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TOT, SU, E, PBR: How Has Their Market Performance Been?

PART:
1 2 3 4 5 6 7 8 9 10
Part 10
TOT, SU, E, PBR: How Has Their Market Performance Been? PART 10 OF 10

How Foreign Integrated Energy Stocks Correlate with Brent

What is a correlation coefficient?

In this series, we did a cross-sectional analysis of foreign integrated energy stocks for dividend yields, valuations, and beta positions. We also considered institutional holdings levels, short interest shifts, implied volatility changes, and analyst recommendations for Total (TOT), Suncor Energy (SU), ENI (E), and Petrobras (PBR). In this part, we’ll explore the correlation between these integrated energy stocks and crude oil prices.

Correlation coefficient depicts the association between two variables. Thus, a positive correlation has a coefficient value between zero and one, an inverse correlation has a value between negative one and zero, and no correlation has a value of zero. We have considered the 12-month price history of foreign integrated energy stocks and Brent crude oil.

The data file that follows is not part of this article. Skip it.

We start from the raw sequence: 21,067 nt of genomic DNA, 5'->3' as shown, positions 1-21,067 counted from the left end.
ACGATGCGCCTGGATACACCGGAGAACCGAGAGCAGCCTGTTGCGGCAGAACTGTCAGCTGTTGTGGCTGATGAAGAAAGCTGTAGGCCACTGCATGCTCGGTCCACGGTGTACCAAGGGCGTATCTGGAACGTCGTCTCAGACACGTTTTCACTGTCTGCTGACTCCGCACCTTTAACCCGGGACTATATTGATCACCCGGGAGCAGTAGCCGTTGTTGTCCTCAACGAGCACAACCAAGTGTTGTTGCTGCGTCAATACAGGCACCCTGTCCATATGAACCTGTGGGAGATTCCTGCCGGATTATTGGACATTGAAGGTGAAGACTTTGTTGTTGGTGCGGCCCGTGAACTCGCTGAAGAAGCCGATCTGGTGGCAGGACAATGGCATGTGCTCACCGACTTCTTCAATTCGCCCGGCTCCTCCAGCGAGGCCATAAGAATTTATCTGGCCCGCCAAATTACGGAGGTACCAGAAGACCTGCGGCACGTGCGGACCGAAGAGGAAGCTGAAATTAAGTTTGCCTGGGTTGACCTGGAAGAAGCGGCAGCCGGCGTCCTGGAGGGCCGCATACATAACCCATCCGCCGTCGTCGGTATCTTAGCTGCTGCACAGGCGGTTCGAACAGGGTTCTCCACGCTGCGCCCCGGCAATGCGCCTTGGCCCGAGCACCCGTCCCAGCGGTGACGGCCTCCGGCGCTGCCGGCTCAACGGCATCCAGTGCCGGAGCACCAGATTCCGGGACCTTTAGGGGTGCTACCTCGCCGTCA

How Foreign Integrated Energy Stocks Correlate with Brent

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Foreign integrated energy stocks and Brent

Integrated energy companies are affected by volatility in crude oil prices. To what degree? This varies from company to company. Suncor Energy’s (SU) correlation coefficient versus Brent stands at 0.64, which is higher compared to TOT, E, and PBR. This shows a strong positive correlation. It also means that on average, 64% of the movement in Suncor’s stock price can be explained by changes in Brent prices. To know about the likely direction of crude oil prices, you can refer to Record Inventories at Cushing Could Pressure Crude Oil Prices.

However, the strength of the correlation is lower for ENI (E). The correlation of E versus Brent stands at 0.54. TOT and PBR show a higher correlation with Brent. Their correlation coefficients stand at 0.56 and 0.57, respectively. For exposure to integrated energy stocks, you can consider the iShares Global Energy ETF (IXC), which has ~55% exposure to the sector, including TOT, SU, E, and PBR.

On the other hand, standalone downstream companies show weak correlations with crude oil prices. Like Valero Energy (VLO), a downstream company has a 0.07 correlation with Brent.

For a cross-sectional analysis of American integrated energy stocks like ExxonMobil (XOM), Chevron (CVX), Royal Dutch Shell (RDS.A), and BP (BP), you can refer to The Integrated Energy Sector: Let’s Wrap It Up for 1Q17.

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